Trying to get your hands on some of Apple’s highly sought after iHardware in Hong Kong? There’s a zip line for that, courtesy of some creative Chinese smugglers. China has already had some crazy stories concerning Apple products–take the fake Apple stores, for instance–but this latest story may just take the cake, or, well, the iPad, if you will.
What we have, thanks to reports from TechCrunch (via Gizchina), are some creative smugglers from China who are trying to get the labors of Steve Jobs’ company to the good people of Hong Kong.
Normally, when one thinks of smuggling, images of clandestine operations featuring port authorities and greased pockets come to mind, but with this particular group, they decided to try something a little easier than bribing transportation officials to look the other way. In fact, the idea was so simple, it has to be considered brilliant. Instead of hidden cargo in the bays of planes and/or boats, the smugglers in question used zip lines.
Yes, the same kind of contraption that appears in the lead image; although, it’s not known whether or not attractive, barefoot blondes were escorting the Apple products or not. Considering the ethnic makeup of the region, it’s doubtful. Gizchina has more details on the brilliant-yet-simple plan:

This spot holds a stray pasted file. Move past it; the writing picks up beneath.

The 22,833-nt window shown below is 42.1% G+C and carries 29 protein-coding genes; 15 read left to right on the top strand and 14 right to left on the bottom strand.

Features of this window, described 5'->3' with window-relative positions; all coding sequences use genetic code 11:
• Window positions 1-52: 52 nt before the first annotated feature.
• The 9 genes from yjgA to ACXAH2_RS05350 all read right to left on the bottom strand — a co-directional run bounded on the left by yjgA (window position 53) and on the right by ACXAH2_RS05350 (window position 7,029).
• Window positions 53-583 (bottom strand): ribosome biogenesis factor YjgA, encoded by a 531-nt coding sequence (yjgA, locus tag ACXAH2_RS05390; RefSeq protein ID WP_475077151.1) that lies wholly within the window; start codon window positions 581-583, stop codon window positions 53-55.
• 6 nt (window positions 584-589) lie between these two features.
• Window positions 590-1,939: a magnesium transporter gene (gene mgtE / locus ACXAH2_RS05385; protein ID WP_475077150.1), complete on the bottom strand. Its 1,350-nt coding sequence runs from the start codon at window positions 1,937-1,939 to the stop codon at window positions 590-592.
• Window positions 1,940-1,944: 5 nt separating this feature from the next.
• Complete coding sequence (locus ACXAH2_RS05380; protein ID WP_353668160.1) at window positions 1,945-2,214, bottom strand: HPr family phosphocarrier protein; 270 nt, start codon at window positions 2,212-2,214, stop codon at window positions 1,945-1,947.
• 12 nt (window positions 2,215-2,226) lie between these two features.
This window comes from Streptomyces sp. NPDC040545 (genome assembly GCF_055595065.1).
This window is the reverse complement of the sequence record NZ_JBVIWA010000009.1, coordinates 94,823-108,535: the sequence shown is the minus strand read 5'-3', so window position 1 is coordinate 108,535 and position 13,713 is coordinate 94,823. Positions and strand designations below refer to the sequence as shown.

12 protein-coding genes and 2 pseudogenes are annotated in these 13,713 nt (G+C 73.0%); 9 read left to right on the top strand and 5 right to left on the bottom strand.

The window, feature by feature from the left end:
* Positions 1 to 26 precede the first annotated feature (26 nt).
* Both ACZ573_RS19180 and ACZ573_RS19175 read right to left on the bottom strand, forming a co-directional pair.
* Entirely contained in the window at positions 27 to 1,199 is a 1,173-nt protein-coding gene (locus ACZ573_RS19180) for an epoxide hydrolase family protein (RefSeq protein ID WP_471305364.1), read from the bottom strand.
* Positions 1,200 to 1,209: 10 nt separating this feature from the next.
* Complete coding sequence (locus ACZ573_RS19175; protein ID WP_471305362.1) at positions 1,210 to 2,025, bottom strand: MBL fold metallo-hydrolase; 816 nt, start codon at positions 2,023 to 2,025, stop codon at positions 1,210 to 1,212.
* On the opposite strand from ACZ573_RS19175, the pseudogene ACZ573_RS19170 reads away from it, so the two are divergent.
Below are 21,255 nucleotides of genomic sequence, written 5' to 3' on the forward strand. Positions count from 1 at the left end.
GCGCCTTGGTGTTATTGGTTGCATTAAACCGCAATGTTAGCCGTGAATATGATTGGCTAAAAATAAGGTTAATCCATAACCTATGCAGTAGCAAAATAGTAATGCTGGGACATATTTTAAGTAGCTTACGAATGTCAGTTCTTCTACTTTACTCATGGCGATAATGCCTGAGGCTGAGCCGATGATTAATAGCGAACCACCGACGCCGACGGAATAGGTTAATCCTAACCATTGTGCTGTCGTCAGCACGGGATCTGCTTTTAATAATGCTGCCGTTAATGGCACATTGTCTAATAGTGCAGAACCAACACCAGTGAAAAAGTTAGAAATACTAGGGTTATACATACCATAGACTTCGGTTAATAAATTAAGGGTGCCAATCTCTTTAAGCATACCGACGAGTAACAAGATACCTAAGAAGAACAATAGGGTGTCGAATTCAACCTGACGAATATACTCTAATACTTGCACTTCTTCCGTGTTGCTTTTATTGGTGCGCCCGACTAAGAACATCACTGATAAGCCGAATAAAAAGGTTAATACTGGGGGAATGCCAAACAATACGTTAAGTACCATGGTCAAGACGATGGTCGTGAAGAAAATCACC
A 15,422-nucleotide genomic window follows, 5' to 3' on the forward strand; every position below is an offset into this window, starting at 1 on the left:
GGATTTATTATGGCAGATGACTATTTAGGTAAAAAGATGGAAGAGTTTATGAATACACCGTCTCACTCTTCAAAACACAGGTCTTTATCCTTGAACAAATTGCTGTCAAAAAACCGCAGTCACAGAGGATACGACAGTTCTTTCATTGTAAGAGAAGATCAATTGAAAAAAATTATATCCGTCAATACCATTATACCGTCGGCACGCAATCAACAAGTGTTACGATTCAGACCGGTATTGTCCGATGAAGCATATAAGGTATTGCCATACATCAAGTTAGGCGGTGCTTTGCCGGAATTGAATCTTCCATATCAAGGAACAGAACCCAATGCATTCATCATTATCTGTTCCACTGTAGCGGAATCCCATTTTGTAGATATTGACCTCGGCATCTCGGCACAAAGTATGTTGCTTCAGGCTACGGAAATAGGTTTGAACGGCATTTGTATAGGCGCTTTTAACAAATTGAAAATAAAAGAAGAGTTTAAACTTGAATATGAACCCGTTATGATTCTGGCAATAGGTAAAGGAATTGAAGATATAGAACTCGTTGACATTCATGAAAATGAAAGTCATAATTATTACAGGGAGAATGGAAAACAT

The creative smugglers attached one end of a strong fishing line to the 21st storey of a Shenzhen high-rise and shot the other end across the Sha Tau Kok river to a small rural house in Hong Kong with a crossbow!
Sadly, as TC points out, the authorities did, in fact, break up the simple-yet-effective smuggling method, and according to news reports, when the contraption was shutdown, almost $50,000 worth of Apple hardware was recovered. Of course, that figure doesn’t include the amount of hardware that made it across.
The majority of the iHardware being smuggled across were iPad 2s and iPhone 4s. After authorities intervened, local news reports released some video of the operation, and although the news is presented in Chinese, it’s easy to get a good idea of what occurred:
Much like the iPhone that survived the parachute mishap, news like this is the kind of marketing one cannot buy. Whether Apple approves of the smuggling or not, simply knowing people in China and Hong Kong are going through such efforts to acquire Apple hardware has to instill a since of pride. The tagline almost writes itself: “Apple: Our products are so freaking awesome, people will invent new smuggling techniques to acquire our goods.”
Or, maybe, they could do another “I’m a Mac, and I’m a PC” commercial with a witty Justin Long and a stodgy John Hodgman, saying, “Hey PC, do people smuggle Windows phones between countries using zip lines?” “Only to get rid of them, Mac.”
One wonders what these enterprising smugglers will do when the iPhone 5 hits.